Determining 'Net Annuity' and Payments to an Ex

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By on November 2, 2015 in Q&A with 0 Comments

Q: I have contacted some HR folks and have gotten different answers as to how “net annuity” is calculated for what I and my ex have to respectively pay each other when we retire. Some say that you can just deduct your election for survivor benefits for current spouse and Medicare. Others have said you can also deduct health premiums. Then, to go a step further, others claim based on the CFR that you can also deduct federal and state income taxes from the gross annuity to reach the net annuity. It is the net annuity that is used to compute what my ex and I respectively pay out from our annuities.

By the way, some refer to a 1978 reference in OPM regs, yet others say there is an update in the CFR that allows for more deductions from the gross annuity. Contacting OPM just doesn’t work. Are you able to give an authoritative answer that is based on some OPM reference that makes determining net annuity crystal clear?

A: I ran this question by a colleague who specializes in assisting federal employees and annuitants with divorce matters. This answer is courtesy of Dan Jamison, CPA. Dan is an expert in divorce as it applies to federal retirement and does individual consultations in divorce.  His website is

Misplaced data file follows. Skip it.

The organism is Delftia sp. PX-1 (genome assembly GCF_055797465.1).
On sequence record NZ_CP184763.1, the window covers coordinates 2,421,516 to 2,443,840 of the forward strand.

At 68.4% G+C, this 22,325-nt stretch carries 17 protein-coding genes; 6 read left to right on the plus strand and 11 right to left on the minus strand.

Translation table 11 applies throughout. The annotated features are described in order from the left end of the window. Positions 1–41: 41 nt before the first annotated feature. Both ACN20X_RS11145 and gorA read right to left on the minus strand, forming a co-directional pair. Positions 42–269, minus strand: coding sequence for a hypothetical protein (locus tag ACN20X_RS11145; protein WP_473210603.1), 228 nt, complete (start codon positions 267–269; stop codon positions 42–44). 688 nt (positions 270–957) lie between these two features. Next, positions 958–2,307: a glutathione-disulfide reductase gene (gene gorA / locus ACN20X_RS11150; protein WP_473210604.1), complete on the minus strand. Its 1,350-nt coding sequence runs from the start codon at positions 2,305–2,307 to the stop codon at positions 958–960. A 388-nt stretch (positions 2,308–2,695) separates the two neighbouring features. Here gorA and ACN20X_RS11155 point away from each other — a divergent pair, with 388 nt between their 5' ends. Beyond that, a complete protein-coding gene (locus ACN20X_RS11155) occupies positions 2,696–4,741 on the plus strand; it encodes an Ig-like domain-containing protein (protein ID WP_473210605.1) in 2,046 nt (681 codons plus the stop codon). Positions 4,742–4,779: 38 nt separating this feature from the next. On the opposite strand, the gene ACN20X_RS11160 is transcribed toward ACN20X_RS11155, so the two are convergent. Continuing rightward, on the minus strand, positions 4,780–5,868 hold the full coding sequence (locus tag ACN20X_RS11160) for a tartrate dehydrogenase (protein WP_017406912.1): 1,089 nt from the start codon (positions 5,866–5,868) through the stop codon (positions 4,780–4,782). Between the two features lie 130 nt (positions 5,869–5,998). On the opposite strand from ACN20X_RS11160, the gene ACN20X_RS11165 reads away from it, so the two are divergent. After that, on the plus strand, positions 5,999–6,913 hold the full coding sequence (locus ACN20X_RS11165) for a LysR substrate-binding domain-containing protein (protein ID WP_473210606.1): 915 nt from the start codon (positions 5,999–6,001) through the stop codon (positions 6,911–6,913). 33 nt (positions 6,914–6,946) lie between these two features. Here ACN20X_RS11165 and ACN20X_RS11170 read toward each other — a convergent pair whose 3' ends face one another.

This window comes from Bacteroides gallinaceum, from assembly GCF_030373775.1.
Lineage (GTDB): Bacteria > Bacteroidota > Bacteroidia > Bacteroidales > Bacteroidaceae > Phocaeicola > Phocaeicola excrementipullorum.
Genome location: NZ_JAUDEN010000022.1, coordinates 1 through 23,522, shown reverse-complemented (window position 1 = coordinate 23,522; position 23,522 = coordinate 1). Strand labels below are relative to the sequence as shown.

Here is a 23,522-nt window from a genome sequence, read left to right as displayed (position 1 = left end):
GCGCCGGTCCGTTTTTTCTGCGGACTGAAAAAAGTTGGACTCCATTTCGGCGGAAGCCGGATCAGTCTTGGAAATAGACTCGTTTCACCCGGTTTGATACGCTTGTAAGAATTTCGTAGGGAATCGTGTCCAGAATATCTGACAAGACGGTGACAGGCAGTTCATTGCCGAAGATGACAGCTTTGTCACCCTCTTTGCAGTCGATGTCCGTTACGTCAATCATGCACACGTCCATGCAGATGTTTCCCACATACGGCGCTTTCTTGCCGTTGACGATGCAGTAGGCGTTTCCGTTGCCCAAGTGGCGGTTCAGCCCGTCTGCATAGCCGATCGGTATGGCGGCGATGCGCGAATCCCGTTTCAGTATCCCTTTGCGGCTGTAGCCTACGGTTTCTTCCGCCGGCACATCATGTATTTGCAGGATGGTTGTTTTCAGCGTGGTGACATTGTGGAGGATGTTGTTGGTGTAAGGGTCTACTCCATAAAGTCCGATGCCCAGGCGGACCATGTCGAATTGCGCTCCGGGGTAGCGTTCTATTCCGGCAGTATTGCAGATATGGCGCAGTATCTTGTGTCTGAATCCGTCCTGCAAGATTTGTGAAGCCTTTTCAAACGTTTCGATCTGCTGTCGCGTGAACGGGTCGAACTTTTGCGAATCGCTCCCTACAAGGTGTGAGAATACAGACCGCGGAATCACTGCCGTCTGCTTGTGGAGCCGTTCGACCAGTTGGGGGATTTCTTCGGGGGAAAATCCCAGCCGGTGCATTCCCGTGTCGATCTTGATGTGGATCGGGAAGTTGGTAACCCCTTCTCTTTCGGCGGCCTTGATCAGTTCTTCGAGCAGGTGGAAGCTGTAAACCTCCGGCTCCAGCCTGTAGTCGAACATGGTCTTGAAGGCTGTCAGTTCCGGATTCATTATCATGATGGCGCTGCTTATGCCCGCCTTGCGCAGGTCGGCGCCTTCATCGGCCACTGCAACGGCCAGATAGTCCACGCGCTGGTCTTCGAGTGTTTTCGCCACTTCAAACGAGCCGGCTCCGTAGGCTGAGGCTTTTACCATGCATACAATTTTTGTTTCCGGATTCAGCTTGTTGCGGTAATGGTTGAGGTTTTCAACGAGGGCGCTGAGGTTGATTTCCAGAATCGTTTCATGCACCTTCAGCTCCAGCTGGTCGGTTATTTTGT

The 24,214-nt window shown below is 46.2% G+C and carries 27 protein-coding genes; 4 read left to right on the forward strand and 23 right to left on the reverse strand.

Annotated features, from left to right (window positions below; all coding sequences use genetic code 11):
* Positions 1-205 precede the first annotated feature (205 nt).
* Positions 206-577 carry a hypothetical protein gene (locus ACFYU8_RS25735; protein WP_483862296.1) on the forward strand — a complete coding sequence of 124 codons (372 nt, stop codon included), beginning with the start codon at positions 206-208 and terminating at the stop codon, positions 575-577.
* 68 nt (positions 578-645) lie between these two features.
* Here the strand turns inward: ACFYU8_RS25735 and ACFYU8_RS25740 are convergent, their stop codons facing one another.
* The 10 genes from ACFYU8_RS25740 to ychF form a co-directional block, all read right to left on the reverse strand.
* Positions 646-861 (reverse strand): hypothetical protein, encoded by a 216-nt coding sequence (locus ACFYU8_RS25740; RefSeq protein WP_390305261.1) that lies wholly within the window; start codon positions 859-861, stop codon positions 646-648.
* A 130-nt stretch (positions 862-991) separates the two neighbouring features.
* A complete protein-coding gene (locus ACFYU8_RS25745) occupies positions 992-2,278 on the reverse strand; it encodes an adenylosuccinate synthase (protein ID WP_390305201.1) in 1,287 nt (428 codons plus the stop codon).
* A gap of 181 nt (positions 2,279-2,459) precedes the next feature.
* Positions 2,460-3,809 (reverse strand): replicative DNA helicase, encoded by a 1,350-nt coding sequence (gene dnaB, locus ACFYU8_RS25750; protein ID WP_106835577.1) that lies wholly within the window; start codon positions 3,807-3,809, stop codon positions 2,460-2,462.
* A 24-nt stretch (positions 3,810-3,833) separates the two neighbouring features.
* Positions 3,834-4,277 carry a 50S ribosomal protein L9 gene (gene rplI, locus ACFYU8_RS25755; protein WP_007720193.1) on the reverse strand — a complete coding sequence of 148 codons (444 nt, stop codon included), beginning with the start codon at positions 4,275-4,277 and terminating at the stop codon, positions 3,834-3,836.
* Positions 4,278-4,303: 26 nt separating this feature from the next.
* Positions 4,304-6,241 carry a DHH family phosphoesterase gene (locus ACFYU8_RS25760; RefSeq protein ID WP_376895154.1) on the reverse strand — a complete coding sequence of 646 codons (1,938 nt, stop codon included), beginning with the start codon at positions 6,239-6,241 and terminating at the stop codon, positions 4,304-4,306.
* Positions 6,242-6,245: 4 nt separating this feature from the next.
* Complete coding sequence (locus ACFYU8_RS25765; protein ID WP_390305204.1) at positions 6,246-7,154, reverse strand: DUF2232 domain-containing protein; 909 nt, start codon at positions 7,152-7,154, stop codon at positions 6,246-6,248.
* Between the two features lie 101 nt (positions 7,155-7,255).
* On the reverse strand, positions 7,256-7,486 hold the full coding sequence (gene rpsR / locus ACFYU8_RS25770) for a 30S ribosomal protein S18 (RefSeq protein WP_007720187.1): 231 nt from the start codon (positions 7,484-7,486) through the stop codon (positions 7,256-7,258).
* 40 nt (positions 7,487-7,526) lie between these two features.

It’s very rare to see a Court Order Acceptable for Processing (COAP) award a share of a “net annuity” to a former spouse.  Typically, these awards are based upon a percentage of the gross-unreduced annuity or the gross annuity (reduced only for the survivor annuity cost). I recently encountered a COAP where OPM had interpreted the COAP as a gross annuity award, when, in fact, the COAP awarded a share to the former spouse based upon the “net annuity.”  OPM defines the “net annuity” as the amount of the monthly annuity payable to the annuitant, AFTER deducting from the gross annuity, amounts that are 1) owed by the retiree to the United States, 2) deducted for health benefits premiums (FEHB), 3) deducted for life insurance premiums (FEGLI), 4) deducted for Medicare premiums, 5) properly withheld for federal income tax purposes (you can’t claim a higher-than-allowed amount for this definition), and 6) properly withheld for state tax purposes.  As you can see, there is quite a difference between a net annuity and a gross annuity.  An award based upon a net annuity will be significantly smaller than an award based upon a gross or gross-unreduced annuity.

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John Grobe is President of Federal Career Experts, a firm that provides pre-retirement training and seminars to a wide variety of federal agencies. FCE’s instructors are all retired federal retirement specialists who educate class participants on the ins and outs of federal retirement and benefits; there is never an attempt to influence participants to invest a certain way, or to purchase any financial products. John and FCE specialize in retirement for special category employees, such as law enforcement officers.